Heading into summer is an essential time to support kids’ reading and writing projects. Continuing with literacy outside the school year helps kids develop further independence, opens up new possibilities for them as readers and writers, and continues to build joy around reading and writing.
SUMMER READING PROJECTS
- Have kids add books they want to read to a special book bag, or you can help set up a digital book bag with books to read during the summer. If it’s possible, send students home with a physical book — these are often gifts they treasure.
- Kids can start by thinking about which books they want to read over the summer. It would be an excellent time for kids to get hooked onto a character, author, series, genre. Here are some ideas:
- Kids can do book buzzes (a book review) to get each other excited about a book they loved. This could be a book on Epic or any digital platform they have been reading on. Older kids can do this on Flipgrid. This could create friendships based on books and kids who want to read similar books — they could even start virtual book clubs.
- Share a list of your favorite books, authors, or series that kids might enjoy this summer. You could create a class list and post it to Seesaw or Google classroom.
- Give some book buzzes around some favorites to get kids pumped about reading them, and share these to Seesaw or Google classroom. If kids only have digital texts, you can create excitement around the digital versions they could read during the summer.
- Invite kids to think about their summer plans: Where will they be? With who? Doing what? Are there books they could read in these places? With these people? Here are some ideas:
- Have kids create a calendar or plan of which book they’ll read and for how long.
- Get kids to choose 3-5 books they plan to read. Remind them they can always add more!
- Have them think about where and when they’ll read during the summer and support them in planning a reading routine.
- Share your reading plan with kids and your reading calendar to model your love of books. Tell them all the places and times where you’ll read. Kids get to see an example of a life-long reader!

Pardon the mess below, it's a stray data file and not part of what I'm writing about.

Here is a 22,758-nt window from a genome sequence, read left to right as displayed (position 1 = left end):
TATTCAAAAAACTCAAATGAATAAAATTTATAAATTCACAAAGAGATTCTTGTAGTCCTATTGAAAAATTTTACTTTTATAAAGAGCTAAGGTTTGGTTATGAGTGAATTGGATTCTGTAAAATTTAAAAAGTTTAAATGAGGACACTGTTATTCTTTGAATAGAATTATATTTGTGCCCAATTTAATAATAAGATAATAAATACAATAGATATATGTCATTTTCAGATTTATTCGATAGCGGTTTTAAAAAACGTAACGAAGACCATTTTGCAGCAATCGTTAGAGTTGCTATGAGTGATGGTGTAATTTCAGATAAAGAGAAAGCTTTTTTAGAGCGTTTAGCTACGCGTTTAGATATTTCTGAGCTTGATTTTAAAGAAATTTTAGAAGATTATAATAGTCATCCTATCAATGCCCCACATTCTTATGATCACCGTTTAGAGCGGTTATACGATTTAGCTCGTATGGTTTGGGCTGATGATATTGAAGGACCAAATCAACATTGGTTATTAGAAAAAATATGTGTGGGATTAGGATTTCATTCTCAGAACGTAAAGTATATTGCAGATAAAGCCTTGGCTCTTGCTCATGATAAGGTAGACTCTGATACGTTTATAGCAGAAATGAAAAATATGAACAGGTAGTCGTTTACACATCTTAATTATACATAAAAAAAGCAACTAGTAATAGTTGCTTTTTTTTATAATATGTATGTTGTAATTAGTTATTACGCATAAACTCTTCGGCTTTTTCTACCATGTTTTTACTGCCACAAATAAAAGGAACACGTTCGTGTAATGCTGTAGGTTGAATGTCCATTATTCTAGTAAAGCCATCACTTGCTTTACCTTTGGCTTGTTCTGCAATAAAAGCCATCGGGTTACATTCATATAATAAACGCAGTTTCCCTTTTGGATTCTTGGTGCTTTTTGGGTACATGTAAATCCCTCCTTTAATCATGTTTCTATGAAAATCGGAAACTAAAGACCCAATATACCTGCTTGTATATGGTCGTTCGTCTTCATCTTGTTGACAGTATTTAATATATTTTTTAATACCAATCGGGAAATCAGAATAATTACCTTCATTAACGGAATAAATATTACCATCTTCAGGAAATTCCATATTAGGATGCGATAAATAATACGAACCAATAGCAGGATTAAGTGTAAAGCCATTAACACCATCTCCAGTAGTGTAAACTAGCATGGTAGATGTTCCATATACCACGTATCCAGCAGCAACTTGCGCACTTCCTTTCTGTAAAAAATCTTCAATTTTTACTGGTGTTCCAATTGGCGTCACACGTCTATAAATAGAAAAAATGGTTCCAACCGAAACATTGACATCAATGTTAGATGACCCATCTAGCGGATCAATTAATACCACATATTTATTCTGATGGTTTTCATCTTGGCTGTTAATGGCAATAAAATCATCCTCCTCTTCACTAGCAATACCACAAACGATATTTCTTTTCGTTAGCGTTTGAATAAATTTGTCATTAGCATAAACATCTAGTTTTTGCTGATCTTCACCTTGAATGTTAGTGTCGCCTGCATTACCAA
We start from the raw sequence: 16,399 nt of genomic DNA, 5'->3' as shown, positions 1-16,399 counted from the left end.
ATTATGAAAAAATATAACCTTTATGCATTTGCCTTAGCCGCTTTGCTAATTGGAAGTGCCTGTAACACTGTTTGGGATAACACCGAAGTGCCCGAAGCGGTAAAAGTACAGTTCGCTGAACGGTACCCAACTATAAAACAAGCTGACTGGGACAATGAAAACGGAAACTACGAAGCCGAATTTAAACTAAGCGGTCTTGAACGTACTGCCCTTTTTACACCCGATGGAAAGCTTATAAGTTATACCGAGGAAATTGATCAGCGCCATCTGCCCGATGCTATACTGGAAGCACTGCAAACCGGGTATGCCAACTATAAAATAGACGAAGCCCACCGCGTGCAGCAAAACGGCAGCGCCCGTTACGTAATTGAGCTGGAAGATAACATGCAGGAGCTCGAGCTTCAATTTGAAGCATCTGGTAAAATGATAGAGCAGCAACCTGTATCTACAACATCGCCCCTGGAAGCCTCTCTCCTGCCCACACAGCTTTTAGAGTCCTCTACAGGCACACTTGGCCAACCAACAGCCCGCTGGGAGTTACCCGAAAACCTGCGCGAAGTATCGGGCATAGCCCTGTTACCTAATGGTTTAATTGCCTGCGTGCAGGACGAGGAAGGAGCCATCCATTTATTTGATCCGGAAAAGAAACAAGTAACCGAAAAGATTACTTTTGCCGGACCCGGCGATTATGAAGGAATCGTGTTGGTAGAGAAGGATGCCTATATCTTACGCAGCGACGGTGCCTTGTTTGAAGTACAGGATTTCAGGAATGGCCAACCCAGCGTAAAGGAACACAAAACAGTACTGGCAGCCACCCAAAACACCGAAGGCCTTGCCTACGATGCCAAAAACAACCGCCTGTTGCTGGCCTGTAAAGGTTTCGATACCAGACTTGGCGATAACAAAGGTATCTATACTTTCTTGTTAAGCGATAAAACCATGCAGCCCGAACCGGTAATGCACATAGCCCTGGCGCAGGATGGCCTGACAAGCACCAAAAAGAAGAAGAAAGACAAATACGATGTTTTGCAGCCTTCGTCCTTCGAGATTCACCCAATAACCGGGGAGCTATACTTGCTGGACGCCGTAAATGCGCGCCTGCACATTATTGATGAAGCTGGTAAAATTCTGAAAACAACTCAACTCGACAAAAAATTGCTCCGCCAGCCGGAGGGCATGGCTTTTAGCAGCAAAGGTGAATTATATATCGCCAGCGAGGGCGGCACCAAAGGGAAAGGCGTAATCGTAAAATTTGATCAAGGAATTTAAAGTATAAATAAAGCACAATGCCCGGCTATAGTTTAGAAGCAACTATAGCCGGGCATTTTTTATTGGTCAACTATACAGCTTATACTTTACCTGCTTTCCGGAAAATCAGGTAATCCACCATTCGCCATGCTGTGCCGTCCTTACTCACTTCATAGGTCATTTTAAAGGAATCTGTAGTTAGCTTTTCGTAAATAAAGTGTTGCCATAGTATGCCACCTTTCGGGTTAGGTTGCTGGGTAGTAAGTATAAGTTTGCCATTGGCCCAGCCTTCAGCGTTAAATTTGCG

- Ask kids to plan who they’ll discuss books with: Is there a group of kids who might like the same books? Maybe start a book club. You can get on a Zoom call as a group, chat about the books, and catch up!
- Invite kids to have a reunion with you when school’s back in session to share the books they read. For accountability, you might suggest kids read at least three books to participate. You could do this in person or over Zoom.
SUMMER WRITING PROJECTS
- Have students start by thinking about what type of books they want to write this summer. What genres? What topics?
- Kids could record short videos to talk about the kind of writing they think they want to do over the summer so that they can share them with others and get more ideas.
- Younger kids can do this on Seesaw. Older kids can do this on Flipgrid.
- Find a way to share some of these videos or recommendations. This could create friendships based around writing and kids who want to write similar books — which could even start virtual writing clubs.
- Invite kids to think about their summer plans: Where will they be? With who? Doing what? Are there ideas for writing in these places? Who could they write with?
- Kids can create a calendar or plan of which book they’ll write, and how long they’ll write each day.
- Suggest kids choose 3- 5 books they plan to write — they can always do more or even create a series!
- If you’re teaching in person, give kids some packets of writing paper or notebooks that fit the genre they want to write. This will also help parents know how to choose different kinds of paper for various writing styles. If you’re distance teaching, email parents a list of paper choice options and some printable templates.
- Share your writing plan and routine with students including your template or calendar where you’ll write. You’re showing students how you’re building a writing life!
- Have kids plan who they’ll share their writing with: Is there a group of kids who might like the same topics? Maybe start a writing club. Suggest students hop onto a Zoom call as a group to catch up and chat about the books they wrote.
- In the fall, host a reunion (in person or on Zoom) for students to share the books they wrote. For accountability, you could ask kids to write at least three books to join in.
Keep the momentum going all summer long by helping set your students up for success. By helping them create practical and fun reading and writing habits now, they’ll enjoy and strengthen their reading and writing skills over the break — potentially making for a smooth transition back to school in the fall.
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